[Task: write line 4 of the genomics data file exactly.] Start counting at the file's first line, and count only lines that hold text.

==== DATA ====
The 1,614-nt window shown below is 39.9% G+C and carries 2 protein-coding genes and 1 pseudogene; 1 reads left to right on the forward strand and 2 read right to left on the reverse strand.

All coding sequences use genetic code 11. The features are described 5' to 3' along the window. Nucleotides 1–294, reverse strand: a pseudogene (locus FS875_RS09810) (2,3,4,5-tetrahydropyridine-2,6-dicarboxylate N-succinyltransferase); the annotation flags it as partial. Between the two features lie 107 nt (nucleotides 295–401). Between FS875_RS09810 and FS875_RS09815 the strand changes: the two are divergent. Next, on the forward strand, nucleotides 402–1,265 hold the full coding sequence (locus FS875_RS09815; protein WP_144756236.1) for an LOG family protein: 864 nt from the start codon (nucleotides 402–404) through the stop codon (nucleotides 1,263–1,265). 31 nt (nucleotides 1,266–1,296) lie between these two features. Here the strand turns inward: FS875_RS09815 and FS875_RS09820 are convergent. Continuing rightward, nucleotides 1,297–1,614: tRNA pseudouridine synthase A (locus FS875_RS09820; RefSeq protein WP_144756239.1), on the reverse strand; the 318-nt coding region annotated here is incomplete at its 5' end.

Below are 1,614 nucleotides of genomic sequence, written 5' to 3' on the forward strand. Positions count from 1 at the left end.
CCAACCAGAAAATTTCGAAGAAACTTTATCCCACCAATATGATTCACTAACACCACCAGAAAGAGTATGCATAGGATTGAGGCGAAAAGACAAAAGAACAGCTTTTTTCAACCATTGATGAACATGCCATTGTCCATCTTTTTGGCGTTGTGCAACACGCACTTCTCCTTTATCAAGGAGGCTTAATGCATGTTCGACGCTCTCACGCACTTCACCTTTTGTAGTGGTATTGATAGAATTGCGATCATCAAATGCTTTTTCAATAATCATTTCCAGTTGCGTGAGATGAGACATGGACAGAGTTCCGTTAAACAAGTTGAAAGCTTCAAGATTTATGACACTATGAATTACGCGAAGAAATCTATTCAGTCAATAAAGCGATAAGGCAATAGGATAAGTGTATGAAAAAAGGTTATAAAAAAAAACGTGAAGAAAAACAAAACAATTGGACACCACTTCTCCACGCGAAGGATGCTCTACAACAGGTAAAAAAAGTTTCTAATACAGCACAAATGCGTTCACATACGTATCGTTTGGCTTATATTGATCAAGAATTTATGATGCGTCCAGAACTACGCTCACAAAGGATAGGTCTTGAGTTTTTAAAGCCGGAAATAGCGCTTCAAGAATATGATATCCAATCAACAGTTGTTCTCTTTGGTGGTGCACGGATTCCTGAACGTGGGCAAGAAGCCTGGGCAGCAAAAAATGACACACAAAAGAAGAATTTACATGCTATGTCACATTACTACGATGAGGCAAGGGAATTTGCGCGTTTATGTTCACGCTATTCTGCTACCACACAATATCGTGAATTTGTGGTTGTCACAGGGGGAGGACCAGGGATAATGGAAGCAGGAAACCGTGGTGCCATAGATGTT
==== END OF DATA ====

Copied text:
CCAACCAGAAAATTTCGAAGAAACTTTATCCCACCAATATGATTCACTAACACCACCAGAAAGAGTATGCATAGGATTGAGGCGAAAAGACAAAAGAACAGCTTTTTTCAACCATTGATGAACATGCCATTGTCCATCTTTTTGGCGTTGTGCAACACGCACTTCTCCTTTATCAAGGAGGCTTAATGCATGTTCGACGCTCTCACGCACTTCACCTTTTGTAGTGGTATTGATAGAATTGCGATCATCAAATGCTTTTTCAATAATCATTTCCAGTTGCGTGAGATGAGACATGGACAGAGTTCCGTTAAACAAGTTGAAAGCTTCAAGATTTATGACACTATGAATTACGCGAAGAAATCTATTCAGTCAATAAAGCGATAAGGCAATAGGATAAGTGTATGAAAAAAGGTTATAAAAAAAAACGTGAAGAAAAACAAAACAATTGGACACCACTTCTCCACGCGAAGGATGCTCTACAACAGGTAAAAAAAGTTTCTAATACAGCACAAATGCGTTCACATACGTATCGTTTGGCTTATATTGATCAAGAATTTATGATGCGTCCAGAACTACGCTCACAAAGGATAGGTCTTGAGTTTTTAAAGCCGGAAATAGCGCTTCAAGAATATGATATCCAATCAACAGTTGTTCTCTTTGGTGGTGCACGGATTCCTGAACGTGGGCAAGAAGCCTGGGCAGCAAAAAATGACACACAAAAGAAGAATTTACATGCTATGTCACATTACTACGATGAGGCAAGGGAATTTGCGCGTTTATGTTCACGCTATTCTGCTACCACACAATATCGTGAATTTGTGGTTGTCACAGGGGGAGGACCAGGGATAATGGAAGCAGGAAACCGTGGTGCCATAGATGTT